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PREPARING HEART PINE KEEPING MILL MARKS

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Forum topic by orlandodave posted 05-20-2014 02:21 PM 1064 views 0 times favorited 10 replies Add to Favorites Watch
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orlandodave

7 posts in 935 days


05-20-2014 02:21 PM

Howdy everybody. I’m Dave. First post. Awesome site. I’ve been lurking for a while as I am just getting into wood working and don’t have a whole lot to contribute at this point. I hope to soon though!

I just found out my dad has a whole stack of heart pine boards from this warehouse loft he disassembled and said I could have it. I am in love with some of the heart pine work I have seen, especially from oicurn2it2. I’m currently trying to acquire a scrub plane to reproduce some of his finish texture.

My question is, how do a prepare the wood for finishing without removing the cut marks from milling which adds so much character? Obviously I can’t plane or sand too much. Should I sand with fine grit or maybe a wire brush?

Thanks everyone. Here is a sample of the wood. Some of it is weathered on one end, which will probably have to be cut out.

Dave


10 replies so far

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orlandodave

7 posts in 935 days


#1 posted 05-22-2014 02:55 AM

I took a light gauge wire brush to it which cleaned the surface pretty good. I wet it down with some mineral spirits I think me likes!

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firefighterontheside

13522 posts in 1324 days


#2 posted 05-22-2014 03:28 AM

You could do quite a bit of planing and still have the saw marks. I’ve done this with my thickness planer. You end up with the fresh wood showing through and the patina and saw marks still down in the grooves. I thought it was the best of both worlds.

-- Bill M. "People change, walnut doesn't" by Gene.

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derosa

1568 posts in 2303 days


#3 posted 05-22-2014 03:33 AM

Looks like what you did worked really well for what it seemed like you were trying to accomplish, good looking wood.

-- --Rev. Russ in NY-- A posse ad esse

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Ted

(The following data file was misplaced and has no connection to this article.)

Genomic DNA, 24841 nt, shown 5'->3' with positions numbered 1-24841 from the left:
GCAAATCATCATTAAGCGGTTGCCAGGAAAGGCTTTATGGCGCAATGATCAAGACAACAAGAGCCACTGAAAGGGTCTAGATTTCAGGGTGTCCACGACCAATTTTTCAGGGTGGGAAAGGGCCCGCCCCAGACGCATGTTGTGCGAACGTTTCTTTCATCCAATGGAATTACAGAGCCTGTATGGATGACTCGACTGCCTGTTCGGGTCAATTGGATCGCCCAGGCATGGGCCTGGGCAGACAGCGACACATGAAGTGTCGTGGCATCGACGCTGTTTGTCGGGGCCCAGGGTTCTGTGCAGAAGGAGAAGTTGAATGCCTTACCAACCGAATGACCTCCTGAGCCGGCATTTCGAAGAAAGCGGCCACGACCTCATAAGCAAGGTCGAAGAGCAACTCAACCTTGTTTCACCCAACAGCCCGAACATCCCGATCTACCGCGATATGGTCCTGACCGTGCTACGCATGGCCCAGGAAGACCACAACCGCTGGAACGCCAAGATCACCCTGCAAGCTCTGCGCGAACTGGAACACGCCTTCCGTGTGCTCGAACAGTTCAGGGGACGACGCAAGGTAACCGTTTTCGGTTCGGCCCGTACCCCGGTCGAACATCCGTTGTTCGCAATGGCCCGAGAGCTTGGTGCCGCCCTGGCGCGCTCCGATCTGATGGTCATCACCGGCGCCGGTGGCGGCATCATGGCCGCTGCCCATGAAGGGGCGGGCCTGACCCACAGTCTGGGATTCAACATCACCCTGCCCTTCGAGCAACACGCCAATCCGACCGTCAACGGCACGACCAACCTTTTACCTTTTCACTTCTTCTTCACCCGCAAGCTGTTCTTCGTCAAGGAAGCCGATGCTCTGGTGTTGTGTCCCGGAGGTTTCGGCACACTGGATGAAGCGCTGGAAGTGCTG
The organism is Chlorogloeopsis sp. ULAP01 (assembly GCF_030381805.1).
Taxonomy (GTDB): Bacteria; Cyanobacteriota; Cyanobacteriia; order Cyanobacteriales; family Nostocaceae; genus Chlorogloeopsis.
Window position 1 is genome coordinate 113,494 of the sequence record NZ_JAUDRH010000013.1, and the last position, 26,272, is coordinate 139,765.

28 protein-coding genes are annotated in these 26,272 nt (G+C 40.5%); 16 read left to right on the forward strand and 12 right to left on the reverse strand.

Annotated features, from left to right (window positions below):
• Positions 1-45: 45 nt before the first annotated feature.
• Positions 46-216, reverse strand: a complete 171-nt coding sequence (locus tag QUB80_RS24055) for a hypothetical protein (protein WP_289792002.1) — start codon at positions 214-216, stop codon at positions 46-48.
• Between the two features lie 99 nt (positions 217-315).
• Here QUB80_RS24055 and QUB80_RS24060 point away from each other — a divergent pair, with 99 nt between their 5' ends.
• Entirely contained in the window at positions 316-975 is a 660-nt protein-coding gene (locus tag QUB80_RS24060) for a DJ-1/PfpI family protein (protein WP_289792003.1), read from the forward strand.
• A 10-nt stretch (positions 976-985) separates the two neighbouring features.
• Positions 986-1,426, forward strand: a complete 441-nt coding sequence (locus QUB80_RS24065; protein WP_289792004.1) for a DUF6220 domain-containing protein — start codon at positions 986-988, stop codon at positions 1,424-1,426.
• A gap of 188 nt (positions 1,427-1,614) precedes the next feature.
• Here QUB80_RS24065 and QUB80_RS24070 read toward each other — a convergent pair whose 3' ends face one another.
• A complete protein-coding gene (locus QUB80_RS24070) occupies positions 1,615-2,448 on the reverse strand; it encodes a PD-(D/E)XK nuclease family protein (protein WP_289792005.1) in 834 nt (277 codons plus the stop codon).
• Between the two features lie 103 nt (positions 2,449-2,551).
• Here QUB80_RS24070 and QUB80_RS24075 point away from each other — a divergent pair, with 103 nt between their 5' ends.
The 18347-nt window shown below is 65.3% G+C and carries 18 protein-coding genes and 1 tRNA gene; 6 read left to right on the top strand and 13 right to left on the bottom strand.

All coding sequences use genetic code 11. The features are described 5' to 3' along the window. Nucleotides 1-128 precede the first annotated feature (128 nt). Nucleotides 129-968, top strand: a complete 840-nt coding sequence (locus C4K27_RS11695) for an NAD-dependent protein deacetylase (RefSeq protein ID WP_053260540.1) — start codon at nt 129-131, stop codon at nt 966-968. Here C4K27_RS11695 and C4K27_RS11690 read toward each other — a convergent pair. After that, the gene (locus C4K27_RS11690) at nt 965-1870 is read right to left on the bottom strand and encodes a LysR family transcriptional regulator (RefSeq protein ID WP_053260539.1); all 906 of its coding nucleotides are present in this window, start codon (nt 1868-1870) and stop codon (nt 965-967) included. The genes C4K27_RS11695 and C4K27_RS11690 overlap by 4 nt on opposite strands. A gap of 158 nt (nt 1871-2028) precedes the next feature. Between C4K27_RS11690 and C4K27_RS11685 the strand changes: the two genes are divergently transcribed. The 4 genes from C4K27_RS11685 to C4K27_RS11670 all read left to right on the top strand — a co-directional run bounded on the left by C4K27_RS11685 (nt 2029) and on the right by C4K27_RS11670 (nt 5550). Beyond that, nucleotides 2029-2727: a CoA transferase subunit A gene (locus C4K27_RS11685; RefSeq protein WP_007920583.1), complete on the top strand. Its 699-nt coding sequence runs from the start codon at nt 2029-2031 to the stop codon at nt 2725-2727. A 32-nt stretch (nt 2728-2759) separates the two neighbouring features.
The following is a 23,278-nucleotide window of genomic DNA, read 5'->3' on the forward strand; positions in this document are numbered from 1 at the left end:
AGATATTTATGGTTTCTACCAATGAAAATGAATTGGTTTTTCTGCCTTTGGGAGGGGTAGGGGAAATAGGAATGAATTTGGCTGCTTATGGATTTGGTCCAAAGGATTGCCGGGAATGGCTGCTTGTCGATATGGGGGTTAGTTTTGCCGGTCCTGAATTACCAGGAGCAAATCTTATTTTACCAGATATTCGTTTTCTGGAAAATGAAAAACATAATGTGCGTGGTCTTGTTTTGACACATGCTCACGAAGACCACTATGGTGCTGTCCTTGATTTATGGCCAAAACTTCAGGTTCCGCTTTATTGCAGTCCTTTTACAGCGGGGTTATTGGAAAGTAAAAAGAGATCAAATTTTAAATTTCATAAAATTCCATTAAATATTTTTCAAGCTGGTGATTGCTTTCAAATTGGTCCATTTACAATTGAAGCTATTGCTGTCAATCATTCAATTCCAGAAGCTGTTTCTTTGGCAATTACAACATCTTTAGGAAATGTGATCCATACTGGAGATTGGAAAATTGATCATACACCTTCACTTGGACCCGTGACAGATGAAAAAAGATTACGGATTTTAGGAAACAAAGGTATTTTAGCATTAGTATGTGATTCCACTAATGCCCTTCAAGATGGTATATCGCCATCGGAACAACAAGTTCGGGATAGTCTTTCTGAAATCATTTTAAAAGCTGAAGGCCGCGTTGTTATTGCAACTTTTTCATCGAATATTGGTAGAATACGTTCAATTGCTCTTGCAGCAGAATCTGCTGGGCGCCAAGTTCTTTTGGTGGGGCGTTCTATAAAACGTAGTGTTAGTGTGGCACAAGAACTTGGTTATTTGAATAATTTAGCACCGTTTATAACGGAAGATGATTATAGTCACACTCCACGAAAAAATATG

2785 posts in 1678 days


#4 posted 05-22-2014 03:54 AM

I’m green with envy…. that wood is awesome! Can’t wait to see the finished project.

Welcome to LJ!

-- The first cordless tool was a stick. The first power tool was a rock.

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oldnovice

5733 posts in 2835 days


#5 posted 05-22-2014 05:55 AM

Awesome piece of wood.
A friend of mine built a complete “Camelot” style dining set and he left all the marks in the wood for a real authentic appearance.

-- "I never met a board I didn't like!"

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Don W

17971 posts in 2035 days


#6 posted 05-22-2014 11:21 AM

You can also plane one side to get to a consistent thickness.

-- Master hand plane hoarder. - http://timetestedtools.net

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bigblockyeti

3668 posts in 1188 days


#7 posted 05-22-2014 11:42 AM

I too love the circular mill marks, much more character than something coming off a bandmill.

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orlandodave

7 posts in 935 days


#8 posted 05-22-2014 12:13 PM

You could do quite a bit of planing and still have the saw marks. I’ve done this with my thickness planer. You end up with the fresh wood showing through and the patina and saw marks still down in the grooves. I thought it was the best of both worlds. I like the sound of that. I wouldn’t mind taking the raised ridges down a little bit too.

Don, I was wondering if what you suggested was something I could do to help me match them up for joining. Thanks for the tip.

Dave

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Don W

17971 posts in 2035 days


#9 posted 05-22-2014 03:09 PM

if you have a planer, you might want to try skip planning as well. Its running it through one or two light passes so it takes the heavy stuff off and gives different degrees of “rustic”

-- Master hand plane hoarder. - http://timetestedtools.net

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hotbyte

844 posts in 2443 days


#10 posted 05-22-2014 03:16 PM

Nice lumber. I have a good bit from my attic flooring. I replaced the true 1X10 heart pine planks with plywood for attic storage. I’ve made projects both leaving the circular saw marks and planing it down to a nice smooth finish. Both look great depending on your design & need. It amazing that 100+ year old wood still has such a wonderful aroma with a fresh cut.

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